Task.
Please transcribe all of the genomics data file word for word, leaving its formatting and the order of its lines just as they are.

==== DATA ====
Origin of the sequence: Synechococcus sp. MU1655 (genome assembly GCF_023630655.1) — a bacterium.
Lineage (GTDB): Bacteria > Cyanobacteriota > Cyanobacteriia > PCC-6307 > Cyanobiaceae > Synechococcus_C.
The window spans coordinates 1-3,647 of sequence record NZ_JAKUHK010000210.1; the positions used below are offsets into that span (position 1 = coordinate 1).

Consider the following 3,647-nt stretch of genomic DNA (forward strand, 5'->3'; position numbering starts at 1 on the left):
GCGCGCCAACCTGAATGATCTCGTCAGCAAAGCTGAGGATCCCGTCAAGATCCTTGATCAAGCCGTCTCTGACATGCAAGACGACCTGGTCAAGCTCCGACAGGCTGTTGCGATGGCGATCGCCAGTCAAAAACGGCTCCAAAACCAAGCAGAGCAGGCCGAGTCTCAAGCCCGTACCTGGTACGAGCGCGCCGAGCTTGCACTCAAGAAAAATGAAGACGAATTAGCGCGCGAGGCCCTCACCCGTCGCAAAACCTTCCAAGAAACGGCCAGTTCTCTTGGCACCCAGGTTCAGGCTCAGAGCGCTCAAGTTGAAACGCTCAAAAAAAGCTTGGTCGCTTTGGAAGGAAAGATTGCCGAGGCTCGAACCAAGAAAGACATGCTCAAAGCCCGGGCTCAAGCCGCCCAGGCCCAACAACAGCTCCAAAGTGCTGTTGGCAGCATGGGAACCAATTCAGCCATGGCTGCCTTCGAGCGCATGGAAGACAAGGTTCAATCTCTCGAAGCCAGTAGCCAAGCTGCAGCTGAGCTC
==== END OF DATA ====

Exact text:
Origin of the sequence: Synechococcus sp. MU1655 (genome assembly GCF_023630655.1) — a bacterium.
Lineage (GTDB): Bacteria > Cyanobacteriota > Cyanobacteriia > PCC-6307 > Cyanobiaceae > Synechococcus_C.
The window spans coordinates 1-3,647 of sequence record NZ_JAKUHK010000210.1; the positions used below are offsets into that span (position 1 = coordinate 1).

Consider the following 3,647-nt stretch of genomic DNA (forward strand, 5'->3'; position numbering starts at 1 on the left):
GCGCGCCAACCTGAATGATCTCGTCAGCAAAGCTGAGGATCCCGTCAAGATCCTTGATCAAGCCGTCTCTGACATGCAAGACGACCTGGTCAAGCTCCGACAGGCTGTTGCGATGGCGATCGCCAGTCAAAAACGGCTCCAAAACCAAGCAGAGCAGGCCGAGTCTCAAGCCCGTACCTGGTACGAGCGCGCCGAGCTTGCACTCAAGAAAAATGAAGACGAATTAGCGCGCGAGGCCCTCACCCGTCGCAAAACCTTCCAAGAAACGGCCAGTTCTCTTGGCACCCAGGTTCAGGCTCAGAGCGCTCAAGTTGAAACGCTCAAAAAAAGCTTGGTCGCTTTGGAAGGAAAGATTGCCGAGGCTCGAACCAAGAAAGACATGCTCAAAGCCCGGGCTCAAGCCGCCCAGGCCCAACAACAGCTCCAAAGTGCTGTTGGCAGCATGGGAACCAATTCAGCCATGGCTGCCTTCGAGCGCATGGAAGACAAGGTTCAATCTCTCGAAGCCAGTAGCCAAGCTGCAGCTGAGCTC